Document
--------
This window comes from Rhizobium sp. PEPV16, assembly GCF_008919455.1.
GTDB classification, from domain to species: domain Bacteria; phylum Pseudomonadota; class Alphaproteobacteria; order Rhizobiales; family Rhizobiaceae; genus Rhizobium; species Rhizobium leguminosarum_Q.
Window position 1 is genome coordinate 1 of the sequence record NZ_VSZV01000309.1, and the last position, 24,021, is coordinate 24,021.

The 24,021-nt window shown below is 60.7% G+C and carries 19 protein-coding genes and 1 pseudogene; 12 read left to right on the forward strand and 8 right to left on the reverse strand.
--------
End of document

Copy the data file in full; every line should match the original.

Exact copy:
This window comes from Rhizobium sp. PEPV16, assembly GCF_008919455.1.
GTDB classification, from domain to species: domain Bacteria; phylum Pseudomonadota; class Alphaproteobacteria; order Rhizobiales; family Rhizobiaceae; genus Rhizobium; species Rhizobium leguminosarum_Q.
Window position 1 is genome coordinate 1 of the sequence record NZ_VSZV01000309.1, and the last position, 24,021, is coordinate 24,021.

The 24,021-nt window shown below is 60.7% G+C and carries 19 protein-coding genes and 1 pseudogene; 12 read left to right on the forward strand and 8 right to left on the reverse strand.